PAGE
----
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Best of Liz Benston

Gaming Guru

Liz Benston
 

Looking in on: Gaming

7 February 2007

LAS VEGAS, Nevada -- If Boyd Gaming Corp. had a dollar for every inquiry it received about when the venerable Stardust building will be torn down, it would have enough money for a significant down payment on the $4 billion luxury hotel complex it wants to build there.

Problem is, company officials don't want to tell the thronging masses when the property will return to dust.

The company says it could create a safety hazard if rubbernecking tourists cram the three public streets surrounding the property. More important, Clark County will issue the demolition permit based on a safety assessment of the site, which includes taking measures to prevent people such as your shutterbug Uncle Bob - and hundreds of others like him - from getting too close.

It's going to be difficult to keep the destruction of a major building on the down low, especially since developers and demolition crews must file county permits.

To appease the press and memorialize the event, Boyd will reveal the demolition date during a private media gathering this month. Media that spill the beans ahead of time won't be invited to cover the event up close.

The Stardust will be the most high-profile property to bite the dust since the late 1990s, when the Hacienda, Sands and Aladdin met their fate.

• • •

In spite of impassioned pleas about their right to keep their own tips, dealers at Wynn Las Vegas who have appealed their lawsuit over a casino tip-pooling policy to the Nevada Supreme Court are running up against previous decisions in both state and federal courts that allow casinos to split dealer tips with dealers' immediate supervisors.

These decisions will hold sway even though federal labor law says workers can't be forced to pool tips with others who don't typically receive them. While floormen such as those getting a share of dealer tips at Wynn aren't normally tipped by customers, Wynn's attorneys have creatively argued that the federal rule shouldn't preclude casinos from redefining who should give direct service to customers (witness Wynn's recasting of "floormen" as "service team leaders") and therefore, who should receive a cut of the tip pool.

A more effective comeback by dealers would be to change Nevada's three-sentence tip statute, which is vague enough to have allowed courts to side on casinos' behalf. Tip laws in Massachusetts, for example, more specifically state that tips can't be split with workers in management jobs.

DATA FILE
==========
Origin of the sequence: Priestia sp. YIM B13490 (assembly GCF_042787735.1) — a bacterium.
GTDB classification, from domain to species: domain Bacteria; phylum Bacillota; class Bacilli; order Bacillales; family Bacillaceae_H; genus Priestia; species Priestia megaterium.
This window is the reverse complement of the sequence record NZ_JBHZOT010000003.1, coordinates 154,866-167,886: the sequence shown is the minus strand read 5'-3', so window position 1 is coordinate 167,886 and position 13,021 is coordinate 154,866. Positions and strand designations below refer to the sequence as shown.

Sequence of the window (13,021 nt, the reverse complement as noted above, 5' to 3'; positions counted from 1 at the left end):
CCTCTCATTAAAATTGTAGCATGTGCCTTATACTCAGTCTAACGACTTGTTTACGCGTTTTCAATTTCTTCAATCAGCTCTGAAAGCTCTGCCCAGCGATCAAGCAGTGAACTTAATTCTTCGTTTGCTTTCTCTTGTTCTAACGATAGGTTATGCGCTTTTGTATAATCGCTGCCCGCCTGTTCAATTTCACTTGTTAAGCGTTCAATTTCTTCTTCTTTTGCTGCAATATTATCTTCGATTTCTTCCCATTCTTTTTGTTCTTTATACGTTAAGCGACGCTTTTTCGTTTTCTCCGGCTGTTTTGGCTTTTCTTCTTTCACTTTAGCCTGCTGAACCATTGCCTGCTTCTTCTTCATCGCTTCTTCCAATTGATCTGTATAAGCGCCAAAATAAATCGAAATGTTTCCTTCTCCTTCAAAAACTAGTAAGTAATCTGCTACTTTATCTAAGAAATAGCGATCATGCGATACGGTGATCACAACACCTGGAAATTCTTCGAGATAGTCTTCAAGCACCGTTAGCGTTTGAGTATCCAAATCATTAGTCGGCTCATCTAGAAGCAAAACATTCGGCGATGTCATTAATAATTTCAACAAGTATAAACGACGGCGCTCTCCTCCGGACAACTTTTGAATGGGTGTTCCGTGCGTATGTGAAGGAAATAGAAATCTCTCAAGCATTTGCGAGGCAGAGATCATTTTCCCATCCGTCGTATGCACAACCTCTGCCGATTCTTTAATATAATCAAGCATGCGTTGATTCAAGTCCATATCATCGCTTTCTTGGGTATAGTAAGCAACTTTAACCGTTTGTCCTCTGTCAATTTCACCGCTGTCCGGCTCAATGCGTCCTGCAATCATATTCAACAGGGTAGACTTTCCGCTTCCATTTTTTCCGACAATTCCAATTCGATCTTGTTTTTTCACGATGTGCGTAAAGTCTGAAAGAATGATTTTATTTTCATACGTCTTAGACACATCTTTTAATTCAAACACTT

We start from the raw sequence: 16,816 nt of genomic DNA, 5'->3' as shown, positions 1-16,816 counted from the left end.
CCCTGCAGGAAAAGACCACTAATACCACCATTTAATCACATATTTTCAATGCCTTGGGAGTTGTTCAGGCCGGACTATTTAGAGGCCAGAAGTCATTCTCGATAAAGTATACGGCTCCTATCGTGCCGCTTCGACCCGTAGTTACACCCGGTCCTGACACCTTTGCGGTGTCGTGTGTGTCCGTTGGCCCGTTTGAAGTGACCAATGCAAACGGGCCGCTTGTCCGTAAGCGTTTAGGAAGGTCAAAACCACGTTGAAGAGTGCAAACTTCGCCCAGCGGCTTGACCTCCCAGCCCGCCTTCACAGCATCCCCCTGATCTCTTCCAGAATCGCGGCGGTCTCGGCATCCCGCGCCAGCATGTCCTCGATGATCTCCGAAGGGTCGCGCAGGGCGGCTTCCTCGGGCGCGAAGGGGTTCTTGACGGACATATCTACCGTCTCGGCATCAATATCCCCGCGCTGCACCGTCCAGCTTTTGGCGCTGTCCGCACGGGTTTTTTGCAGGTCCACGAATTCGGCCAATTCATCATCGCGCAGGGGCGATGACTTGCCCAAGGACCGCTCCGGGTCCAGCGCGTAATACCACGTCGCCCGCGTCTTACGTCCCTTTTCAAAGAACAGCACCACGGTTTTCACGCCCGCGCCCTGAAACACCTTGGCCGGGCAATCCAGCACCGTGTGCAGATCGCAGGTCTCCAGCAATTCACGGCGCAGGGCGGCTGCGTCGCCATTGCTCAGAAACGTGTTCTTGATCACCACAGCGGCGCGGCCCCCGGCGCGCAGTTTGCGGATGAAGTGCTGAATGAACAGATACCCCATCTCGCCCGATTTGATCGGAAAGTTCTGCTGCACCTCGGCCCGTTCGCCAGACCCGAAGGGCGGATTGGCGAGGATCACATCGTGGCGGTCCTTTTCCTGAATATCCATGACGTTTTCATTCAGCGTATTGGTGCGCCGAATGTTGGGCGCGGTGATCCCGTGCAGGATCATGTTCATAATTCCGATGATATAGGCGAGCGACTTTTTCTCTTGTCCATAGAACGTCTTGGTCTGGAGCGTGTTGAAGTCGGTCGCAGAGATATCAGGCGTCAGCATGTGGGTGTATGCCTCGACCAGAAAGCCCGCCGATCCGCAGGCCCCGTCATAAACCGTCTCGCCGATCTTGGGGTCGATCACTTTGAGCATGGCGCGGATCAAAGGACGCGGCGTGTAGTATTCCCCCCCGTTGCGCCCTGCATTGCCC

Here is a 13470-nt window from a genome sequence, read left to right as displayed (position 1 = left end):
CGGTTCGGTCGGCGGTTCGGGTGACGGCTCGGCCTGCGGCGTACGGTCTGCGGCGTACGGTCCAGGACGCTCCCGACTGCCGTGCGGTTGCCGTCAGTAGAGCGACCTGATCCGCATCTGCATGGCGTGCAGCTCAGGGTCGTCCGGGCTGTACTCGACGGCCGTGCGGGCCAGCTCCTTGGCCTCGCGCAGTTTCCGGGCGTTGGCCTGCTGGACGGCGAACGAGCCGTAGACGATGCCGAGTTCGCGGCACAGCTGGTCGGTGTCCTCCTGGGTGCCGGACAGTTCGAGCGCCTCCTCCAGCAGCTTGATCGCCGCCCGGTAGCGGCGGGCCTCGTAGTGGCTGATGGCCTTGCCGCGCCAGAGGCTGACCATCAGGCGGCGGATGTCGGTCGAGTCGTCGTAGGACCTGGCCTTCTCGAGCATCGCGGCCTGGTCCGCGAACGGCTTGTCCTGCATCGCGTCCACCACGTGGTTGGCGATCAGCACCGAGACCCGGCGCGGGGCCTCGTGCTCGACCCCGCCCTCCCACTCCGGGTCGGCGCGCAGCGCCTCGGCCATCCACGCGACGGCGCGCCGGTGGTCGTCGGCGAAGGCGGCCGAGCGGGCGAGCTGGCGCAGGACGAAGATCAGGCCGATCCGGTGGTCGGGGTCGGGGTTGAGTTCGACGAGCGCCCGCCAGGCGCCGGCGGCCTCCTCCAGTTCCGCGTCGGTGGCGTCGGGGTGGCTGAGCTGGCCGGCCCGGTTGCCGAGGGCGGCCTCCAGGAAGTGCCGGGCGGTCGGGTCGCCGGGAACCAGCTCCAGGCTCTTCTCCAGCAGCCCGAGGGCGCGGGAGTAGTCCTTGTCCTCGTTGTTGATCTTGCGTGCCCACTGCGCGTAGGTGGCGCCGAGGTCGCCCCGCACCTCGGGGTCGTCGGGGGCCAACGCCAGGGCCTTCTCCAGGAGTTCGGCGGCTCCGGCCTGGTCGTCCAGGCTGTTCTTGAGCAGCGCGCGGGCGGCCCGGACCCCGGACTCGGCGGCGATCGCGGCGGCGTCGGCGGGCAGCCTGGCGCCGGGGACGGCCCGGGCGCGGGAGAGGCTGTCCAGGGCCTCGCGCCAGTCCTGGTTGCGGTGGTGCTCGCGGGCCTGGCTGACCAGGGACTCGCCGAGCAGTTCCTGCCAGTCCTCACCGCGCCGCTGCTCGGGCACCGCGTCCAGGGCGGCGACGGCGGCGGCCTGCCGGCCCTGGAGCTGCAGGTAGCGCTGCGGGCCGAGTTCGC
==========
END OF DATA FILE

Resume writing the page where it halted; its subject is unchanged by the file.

That tactic has failed in Nevada once before. Dealers had Assembly support in 1995 when a change in state law to protect tip-earners was quashed - with help from the casino industry - in the Senate. Dealers have support from at least two assemblymen but also have started their appeals to the Senate - and specifically to Sen. Randolph Townsend of Reno, who chairs the Commerce and Labor Committee.

• • •

The International Gaming Institute at UNLV is looking for a few good research subjects.

The institute received a two-year, $190,000 grant to figure out whether people starting to exhibit gambling problems can overcome them without resorting to more drastic intervention.

The funds come from $2.5 million in state tax money earmarked for treatment and research of gambling addiction.

The state is now asking for more money - $3.3 million over the next biennium - for future problem gambling programs.

The program may help people without access to therapists or treatment programs, said Bo Bernhard, an assistant sociology professor and director of gambling research at the institute.

"We have this huge population out there that we never see and haven't studied" because few people seek treatment for problems, Bernhard said. "There are individuals who aren't full-fledged problem gamblers but are sliding down the slippery slope. Maybe we can catch these people before they hit rock bottom."